In an effort to assist in development and address concerns of the new Buckhannon Army National Guard Readiness Center, Buckhannon Council members on Tuesday approved tabling annexation plans of the Brushy Fork area until after the first phase of the project is complete.
National Guard personnel expressed concerned over the possibility of contractors being required to obtain city permits and pay B&O fees, and the financial impact it may have on those contractors.
It was believed the annexation before phase one may have set the project back six months to a year as additional costs would call for a redesign.
The city will proceed with the annexation portion of the project after contracts for the first phase of the readiness center has been awarded. Contractors in phase two and three will be subject to obtaining city permits and paying B&O fees.
"I seek to alleviate the Guard's concerns about that financial impact, and hereby propose our city's strategy will negate any such impact upon the first construction phase," Mayor Kenny Davidson said in a letter to Major General James A. Hoyer, Adjutant General of the West Virginia Army National Guard.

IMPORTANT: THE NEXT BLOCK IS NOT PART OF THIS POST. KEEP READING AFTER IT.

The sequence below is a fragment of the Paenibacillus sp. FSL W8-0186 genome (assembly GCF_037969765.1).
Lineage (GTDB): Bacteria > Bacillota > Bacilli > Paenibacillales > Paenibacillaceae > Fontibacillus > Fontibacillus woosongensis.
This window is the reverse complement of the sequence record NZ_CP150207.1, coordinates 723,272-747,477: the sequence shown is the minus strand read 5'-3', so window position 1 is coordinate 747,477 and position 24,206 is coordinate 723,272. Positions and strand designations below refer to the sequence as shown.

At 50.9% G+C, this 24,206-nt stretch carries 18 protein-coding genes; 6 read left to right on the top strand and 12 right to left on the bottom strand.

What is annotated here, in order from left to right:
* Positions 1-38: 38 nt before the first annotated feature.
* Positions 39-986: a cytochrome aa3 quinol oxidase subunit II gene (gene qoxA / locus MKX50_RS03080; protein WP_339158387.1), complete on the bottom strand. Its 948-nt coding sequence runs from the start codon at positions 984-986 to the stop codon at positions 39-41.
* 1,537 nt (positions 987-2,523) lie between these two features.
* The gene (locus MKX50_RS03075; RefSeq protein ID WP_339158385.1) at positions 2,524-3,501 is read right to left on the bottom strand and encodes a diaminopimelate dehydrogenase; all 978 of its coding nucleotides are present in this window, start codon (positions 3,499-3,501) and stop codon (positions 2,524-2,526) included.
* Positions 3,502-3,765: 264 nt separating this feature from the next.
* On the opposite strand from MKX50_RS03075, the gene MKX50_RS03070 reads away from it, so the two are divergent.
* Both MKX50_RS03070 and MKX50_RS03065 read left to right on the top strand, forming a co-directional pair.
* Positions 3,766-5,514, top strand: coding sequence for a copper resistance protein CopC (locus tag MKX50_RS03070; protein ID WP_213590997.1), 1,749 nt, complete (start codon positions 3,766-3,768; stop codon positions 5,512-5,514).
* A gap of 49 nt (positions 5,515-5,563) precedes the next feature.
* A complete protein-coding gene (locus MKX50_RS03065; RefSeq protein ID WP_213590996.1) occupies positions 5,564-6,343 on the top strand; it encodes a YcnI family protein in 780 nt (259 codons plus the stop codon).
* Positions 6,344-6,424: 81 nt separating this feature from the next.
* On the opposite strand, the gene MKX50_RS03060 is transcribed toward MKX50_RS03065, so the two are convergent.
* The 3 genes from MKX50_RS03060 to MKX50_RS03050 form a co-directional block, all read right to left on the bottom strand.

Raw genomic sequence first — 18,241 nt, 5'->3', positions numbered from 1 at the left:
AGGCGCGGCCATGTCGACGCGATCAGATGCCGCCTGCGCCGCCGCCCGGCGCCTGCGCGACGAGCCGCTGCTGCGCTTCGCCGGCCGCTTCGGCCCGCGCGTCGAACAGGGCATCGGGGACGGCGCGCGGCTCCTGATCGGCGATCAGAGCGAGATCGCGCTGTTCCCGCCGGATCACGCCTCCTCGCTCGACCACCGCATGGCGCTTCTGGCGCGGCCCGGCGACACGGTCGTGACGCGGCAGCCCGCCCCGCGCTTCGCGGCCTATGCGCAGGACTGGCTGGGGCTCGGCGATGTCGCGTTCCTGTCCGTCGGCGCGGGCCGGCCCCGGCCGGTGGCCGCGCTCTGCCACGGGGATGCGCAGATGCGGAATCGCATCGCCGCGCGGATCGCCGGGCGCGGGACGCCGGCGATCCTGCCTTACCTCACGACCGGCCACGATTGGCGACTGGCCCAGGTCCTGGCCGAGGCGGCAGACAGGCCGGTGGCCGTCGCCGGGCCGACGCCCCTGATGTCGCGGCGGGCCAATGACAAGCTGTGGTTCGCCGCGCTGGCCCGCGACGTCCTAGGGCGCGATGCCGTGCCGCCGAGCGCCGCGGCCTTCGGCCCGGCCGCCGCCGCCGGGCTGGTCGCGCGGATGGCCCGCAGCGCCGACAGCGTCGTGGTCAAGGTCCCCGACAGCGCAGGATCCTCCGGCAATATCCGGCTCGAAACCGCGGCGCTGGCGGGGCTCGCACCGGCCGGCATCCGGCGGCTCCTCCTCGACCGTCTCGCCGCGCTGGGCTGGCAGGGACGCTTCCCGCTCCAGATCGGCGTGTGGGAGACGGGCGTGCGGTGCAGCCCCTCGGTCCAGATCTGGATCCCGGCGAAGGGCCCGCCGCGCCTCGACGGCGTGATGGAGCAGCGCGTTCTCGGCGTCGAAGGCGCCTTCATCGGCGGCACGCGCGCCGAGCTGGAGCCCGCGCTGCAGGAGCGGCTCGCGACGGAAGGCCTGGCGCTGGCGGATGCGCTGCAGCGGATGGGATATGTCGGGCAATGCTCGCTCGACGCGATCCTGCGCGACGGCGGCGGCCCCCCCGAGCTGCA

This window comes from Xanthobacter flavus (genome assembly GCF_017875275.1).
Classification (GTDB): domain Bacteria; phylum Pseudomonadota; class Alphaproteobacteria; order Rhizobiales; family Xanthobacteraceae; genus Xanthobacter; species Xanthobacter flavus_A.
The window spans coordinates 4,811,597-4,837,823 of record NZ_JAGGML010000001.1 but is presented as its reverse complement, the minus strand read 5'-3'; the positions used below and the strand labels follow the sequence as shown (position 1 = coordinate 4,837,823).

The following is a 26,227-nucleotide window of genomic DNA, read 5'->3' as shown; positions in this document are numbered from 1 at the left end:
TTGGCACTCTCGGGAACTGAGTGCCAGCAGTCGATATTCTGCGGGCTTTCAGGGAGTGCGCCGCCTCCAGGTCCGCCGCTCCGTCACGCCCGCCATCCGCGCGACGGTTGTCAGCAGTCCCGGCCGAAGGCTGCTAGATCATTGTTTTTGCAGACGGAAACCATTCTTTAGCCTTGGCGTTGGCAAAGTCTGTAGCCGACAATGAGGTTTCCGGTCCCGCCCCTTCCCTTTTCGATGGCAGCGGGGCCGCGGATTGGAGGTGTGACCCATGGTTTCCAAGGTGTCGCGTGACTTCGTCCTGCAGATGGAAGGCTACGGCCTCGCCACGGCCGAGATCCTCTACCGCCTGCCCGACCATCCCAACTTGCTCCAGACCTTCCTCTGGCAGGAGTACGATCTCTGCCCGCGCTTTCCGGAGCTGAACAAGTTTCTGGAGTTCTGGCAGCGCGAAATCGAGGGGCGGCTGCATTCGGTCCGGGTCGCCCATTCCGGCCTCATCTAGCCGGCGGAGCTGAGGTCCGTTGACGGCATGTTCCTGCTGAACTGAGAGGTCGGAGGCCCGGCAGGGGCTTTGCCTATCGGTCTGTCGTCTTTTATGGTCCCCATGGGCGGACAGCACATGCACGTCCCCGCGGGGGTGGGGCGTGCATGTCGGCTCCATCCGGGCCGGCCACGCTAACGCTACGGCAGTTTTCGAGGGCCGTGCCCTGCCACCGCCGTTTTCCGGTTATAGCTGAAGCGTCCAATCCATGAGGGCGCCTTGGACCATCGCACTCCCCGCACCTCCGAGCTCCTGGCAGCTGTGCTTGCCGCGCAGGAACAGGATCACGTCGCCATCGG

Davidson said the move to annex the property that will house the readiness center is an effort to legitimize the city's contribution to the project.
The new readiness center will be located on Brushy Fork Road with the city contributing approximately $850,000 and possibly more.
The new Readiness Center will include a convention center as part of its construction to be utilized by local groups for events including business functions, conventions, and workshops.
The current armory is located within the corporate limits of Buckhannon.
Davidson said officials have been diligently engaged in utility design work while pursuing utility rights of way that include annexation commitments from all affected property owners.
Davidson said the city water board is continuing in its most expedient efforts to realize the construction and delivery of a 12-inch waterline to the Readiness Center site with the completion date of the waterline project on or before May 1, 2013.
During discussions Councilwoman Pam Cuparri said she felt others in the county should also pay their fair share for the project.
Davidson pointed out the Upshur County Commission is currently paying $60,000 a year to cover some related costs and the Upshur County Development Authority is responsible for $1.4 million loan related to the project.
Councilman Dave Thomas said it should be noted the National Guard is paying 50 percent of the project cost.
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